The Origin of the Name Lyon
"The Dictionary of British Surnames" by P H Renney
It would seem that there are several possible origins of the name. In his Dictionary of British Surnames, P H Renney lists some examples of two possible sources, both of which resulted from the Norman conquest.
Ricardus Leo 1176
Thomas Lioun 1287
William le Leoun 1290
William Lyon 1327
Johanna le Lyon 1332
These examples, he suggests, derive either fron Lyon, the popular pronunciation of Leo or Leon, or a nickname from the lion.
Azor de Lious 1159
Geoffrey de Liuns 1170
Renney states that early forms of the surname, which is not uncommon, invariably end in –s, and may, he suggests, derive from Lyons-la-Foret rather than the often supposed Lyons which was originally known by its Latin name Lugudunum.
In the middle ages surnames were very uncommon amongst ordinary people, who were generally known by a given name plus a descriptive.
With the beginnings of a more general education in the 18th and 19th centuries people were not very particular about the pronunciation of their surname let alone its spelling and hence we often find that, in our case, Lyon and Lyons were virtually interchangeable and sometimes even spelt Lion or Leun in church records, perhaps by a cleric fresh from Oxford and who found it difficult to understand a local country dialect.
"Dictionary of Surnames" by Hanks and Hodges
Hanks & Hodges in their Dictionary of Surnames state that Lyon is the family name of the Lords of Glamis and Earls of Kinghorne and Strathmore. While this is undoubtedly true it is improbable that the origin started with the family, as the history of the Lyons of Glamis are descended from the ancient house of de Leonne in France, which derived their origin from the noble race of the Leones of Rome. One of the French Leonnes came over to England with William the Conqueror.
His son, Roger de Leonne, accompanied King Edgar, son of Malcolm Canmore, to Scotland about 1091 and for his service against Donald Bane, the usurper, he obtained lands in Perthshire, which from him are said to have been called Glen Lyon.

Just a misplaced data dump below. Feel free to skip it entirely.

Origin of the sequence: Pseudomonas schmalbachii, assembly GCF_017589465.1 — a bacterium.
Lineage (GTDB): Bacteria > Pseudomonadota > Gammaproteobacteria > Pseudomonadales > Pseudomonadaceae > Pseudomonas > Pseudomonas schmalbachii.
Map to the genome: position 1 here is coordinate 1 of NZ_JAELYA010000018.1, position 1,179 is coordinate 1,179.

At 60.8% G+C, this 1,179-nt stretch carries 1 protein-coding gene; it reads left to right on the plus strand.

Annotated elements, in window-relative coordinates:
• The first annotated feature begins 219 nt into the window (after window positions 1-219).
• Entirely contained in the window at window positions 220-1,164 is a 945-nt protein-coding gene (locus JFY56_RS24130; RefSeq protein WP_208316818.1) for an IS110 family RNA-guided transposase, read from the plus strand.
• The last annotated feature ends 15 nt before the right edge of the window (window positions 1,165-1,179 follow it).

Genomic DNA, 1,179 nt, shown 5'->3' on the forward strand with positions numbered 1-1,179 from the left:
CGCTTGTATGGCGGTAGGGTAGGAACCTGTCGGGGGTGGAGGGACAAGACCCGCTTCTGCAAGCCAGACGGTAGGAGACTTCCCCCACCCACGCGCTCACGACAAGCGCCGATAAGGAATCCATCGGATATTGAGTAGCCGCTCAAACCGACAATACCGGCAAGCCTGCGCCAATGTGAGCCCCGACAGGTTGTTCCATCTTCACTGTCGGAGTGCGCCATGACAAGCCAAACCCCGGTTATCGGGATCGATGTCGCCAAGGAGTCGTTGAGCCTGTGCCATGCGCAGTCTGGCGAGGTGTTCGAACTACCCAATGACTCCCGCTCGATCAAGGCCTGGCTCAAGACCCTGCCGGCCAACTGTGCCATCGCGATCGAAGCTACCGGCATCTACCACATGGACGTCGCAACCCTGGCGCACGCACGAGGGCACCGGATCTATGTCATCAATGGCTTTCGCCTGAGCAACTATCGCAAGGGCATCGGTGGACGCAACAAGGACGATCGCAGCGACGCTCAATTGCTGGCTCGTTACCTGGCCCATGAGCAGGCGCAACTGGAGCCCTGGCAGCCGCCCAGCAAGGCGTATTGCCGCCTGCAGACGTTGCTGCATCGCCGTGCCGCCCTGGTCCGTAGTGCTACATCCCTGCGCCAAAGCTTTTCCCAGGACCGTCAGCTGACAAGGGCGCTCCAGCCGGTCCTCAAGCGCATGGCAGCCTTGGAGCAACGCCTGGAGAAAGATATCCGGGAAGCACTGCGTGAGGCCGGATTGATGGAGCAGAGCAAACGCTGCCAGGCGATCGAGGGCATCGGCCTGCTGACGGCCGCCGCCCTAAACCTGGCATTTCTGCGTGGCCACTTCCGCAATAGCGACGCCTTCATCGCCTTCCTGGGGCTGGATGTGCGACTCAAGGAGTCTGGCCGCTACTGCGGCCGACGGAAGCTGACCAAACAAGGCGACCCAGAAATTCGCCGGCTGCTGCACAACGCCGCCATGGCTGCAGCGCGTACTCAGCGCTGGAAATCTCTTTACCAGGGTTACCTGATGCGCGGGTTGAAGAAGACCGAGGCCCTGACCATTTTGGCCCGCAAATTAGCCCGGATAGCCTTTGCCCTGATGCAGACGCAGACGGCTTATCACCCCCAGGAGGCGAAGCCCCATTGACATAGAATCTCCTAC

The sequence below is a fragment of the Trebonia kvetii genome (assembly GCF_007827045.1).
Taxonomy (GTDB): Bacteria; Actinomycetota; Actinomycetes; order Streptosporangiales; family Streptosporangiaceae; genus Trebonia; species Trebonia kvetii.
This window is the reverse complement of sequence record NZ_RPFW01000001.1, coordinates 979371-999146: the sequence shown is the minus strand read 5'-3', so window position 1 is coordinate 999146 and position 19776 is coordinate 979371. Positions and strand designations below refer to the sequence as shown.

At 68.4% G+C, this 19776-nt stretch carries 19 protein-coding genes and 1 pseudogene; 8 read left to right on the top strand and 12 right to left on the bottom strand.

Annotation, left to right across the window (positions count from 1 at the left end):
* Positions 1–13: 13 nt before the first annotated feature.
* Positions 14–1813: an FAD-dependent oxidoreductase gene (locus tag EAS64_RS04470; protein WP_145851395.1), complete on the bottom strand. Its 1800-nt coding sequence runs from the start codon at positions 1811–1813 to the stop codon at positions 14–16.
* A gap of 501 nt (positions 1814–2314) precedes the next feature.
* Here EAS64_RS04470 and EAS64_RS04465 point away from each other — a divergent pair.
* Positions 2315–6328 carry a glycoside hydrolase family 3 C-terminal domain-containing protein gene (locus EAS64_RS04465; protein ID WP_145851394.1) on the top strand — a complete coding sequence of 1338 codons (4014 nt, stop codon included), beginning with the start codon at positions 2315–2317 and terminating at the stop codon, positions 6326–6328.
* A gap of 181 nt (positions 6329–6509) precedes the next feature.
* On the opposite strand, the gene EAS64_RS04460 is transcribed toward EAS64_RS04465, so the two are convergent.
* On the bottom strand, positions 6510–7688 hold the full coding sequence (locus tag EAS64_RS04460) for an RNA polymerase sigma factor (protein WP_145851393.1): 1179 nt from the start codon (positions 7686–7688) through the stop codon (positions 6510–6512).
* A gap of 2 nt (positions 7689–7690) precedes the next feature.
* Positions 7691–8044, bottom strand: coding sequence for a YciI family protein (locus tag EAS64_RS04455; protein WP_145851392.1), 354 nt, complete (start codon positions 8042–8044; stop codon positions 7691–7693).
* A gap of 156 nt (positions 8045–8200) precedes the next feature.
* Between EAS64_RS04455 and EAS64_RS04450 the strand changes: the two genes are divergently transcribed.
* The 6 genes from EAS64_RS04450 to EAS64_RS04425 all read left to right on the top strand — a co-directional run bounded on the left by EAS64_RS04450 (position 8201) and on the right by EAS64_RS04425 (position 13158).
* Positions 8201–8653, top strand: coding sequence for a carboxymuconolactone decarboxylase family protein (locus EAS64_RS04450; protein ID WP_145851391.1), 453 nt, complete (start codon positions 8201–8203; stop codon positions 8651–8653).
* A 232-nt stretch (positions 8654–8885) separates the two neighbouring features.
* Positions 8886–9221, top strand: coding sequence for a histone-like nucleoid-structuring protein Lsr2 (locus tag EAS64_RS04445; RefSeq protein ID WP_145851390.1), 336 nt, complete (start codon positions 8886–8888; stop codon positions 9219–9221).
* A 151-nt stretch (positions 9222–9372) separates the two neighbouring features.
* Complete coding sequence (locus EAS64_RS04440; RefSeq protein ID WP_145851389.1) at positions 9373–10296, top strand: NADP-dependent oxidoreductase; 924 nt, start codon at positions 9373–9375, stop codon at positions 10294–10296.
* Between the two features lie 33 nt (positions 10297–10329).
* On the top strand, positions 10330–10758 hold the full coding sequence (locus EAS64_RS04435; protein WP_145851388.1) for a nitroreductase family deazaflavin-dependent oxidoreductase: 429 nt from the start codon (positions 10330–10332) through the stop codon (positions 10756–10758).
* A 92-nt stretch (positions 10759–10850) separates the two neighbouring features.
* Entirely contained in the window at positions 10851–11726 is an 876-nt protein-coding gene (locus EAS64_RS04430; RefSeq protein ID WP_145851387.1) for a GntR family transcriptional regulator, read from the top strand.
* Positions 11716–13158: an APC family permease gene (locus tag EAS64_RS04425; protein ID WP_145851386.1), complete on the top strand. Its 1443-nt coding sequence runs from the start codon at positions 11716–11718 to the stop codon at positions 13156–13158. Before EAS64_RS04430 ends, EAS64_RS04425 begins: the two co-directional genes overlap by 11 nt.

This Roger de Leonne is witness to a charter of King Edgar to the monastery of Dunfermline dated in 1105. From him was lineally descended Sir John Lyon, in the reigns of Robert I. and his son David II., who had a charter, without date, supposed
to be about 1342 or 1343.
From 1996 Edition:
(1). English and French: nickname for a fierce or brave warrior, from OF, ME lion (L leo, gen. leonis).
(2). English and French: from the name Leo(n) (from L leo lion, or the cogn. Gk leon), borne by numerous early martyrs and thirteen popes. On the Continent the given name was relatively popular because of the numerous saints who bore it, and also because the lion was the symbol of the evangelist St Mark. In England, however, it was rare throughout the Middle Ages.
(3). English and French: habitation name from the town of Lyon in central France (sometimes known in mod. Eng. as Lyons), or from the smaller Lyons (-la-Foret) in Eure, Normandy. The name of the former place is recorded in the 1st cent. BC as Lugdunum, apparently from Gaul. elements meaning "raven", "crow" + "hill", "fort".
(4). Irish: Anglicized form of Gael. O Laighin; see Lane.
Vars: (of 1-3): Eng.: Lion, Leon. Fr.: Lion, Leon. (of 2only) Eng.: Lyons. Fr.: Lions, Lyonnais.
Cogns. (of 1 and 2): It.: Leoni, Leon(e), Lion(e); Liuni, Leo, Lio (S Italy). Sp.: Leon. Cat.: Lleo. Port.: Leao (The forms Lion and Leon(i) are also borne by Jews.)
Dims. (of 1 and 2): Fr.: Lyonnel, Lion(n)el; Lyonet, Lion(n)et; It.: Leonelli, Leonello, Lionelli, Lionello, Lionetti, Leonetto, Leonotti.
Parts. (from 1 and 2): Fr.: Delion. It.: De Leone, Di Lione: De Leonibus (Latinized); De Leo, Di Leo; Leoneschi.
The family name of the Lords of Glamis and Earls of Kinghorne and Strathmore is Lyon. Sir John Lyon was chamberlain of Scotland 1377-82 and was granted land at Glamis by Robert II. His descendant Patrick Lyon (1575-1615) was created Earl of Kinghorne in 1606, and the designation of the title was changed to Kinghorne and Strathmore by the 3rd Earl in 1677.
"The Penguin Dictionary of Surnames" by Basil Cottle.
(F) Surnames taking or based on, the first name of the ancestor or his father or mother (who are likewise ancestors) Since surnames arose in medieval days when scepticism and heterodoxy were confined mainly to childless clergy, and the family man was orthodox and receptive, this class might just as well be remembered as font-names too, and their Medieval christian bias is strikingly emphatic.
(L) Surnames recording localities or places where ancestors originated; Although most of these spots are villages from Unst to the Loire Valley "P" for place names would be unsatisfactory, as taking no account of the many names of mere features; the odd tree or green or mill which were not originally "names" at all.
(O) Surnames recording the occupation or status of the ancestor; "status" must be mentioned, because being a Lord (even if the name be taken literally) did not involve what we should normally call an occupation.
(N) Surnames thar are nicknames, de scriptive of the ancestor’s face, figure, temper, morals, tastes, clothes and the rest.
Lyon (F) "Lion" latin; Leon/Lyon is a fairly common (F) in the English middle ages, especially for Jews; and Leo was the name of thirteen Popes. Of course, it could be a (N) of similar meaning. Or if Atte / de forms were found, a (L) sign-name. Lyons (Son) of Lyon; or (since de Lyon forms exist) Lyon; from Lyons-la-Foret, Eure; The city we call Lyons (French Lyon) is ? "Raven / Crow Hill / Fort" of from Gaulish. 80th commonest surname in Ireland in 1890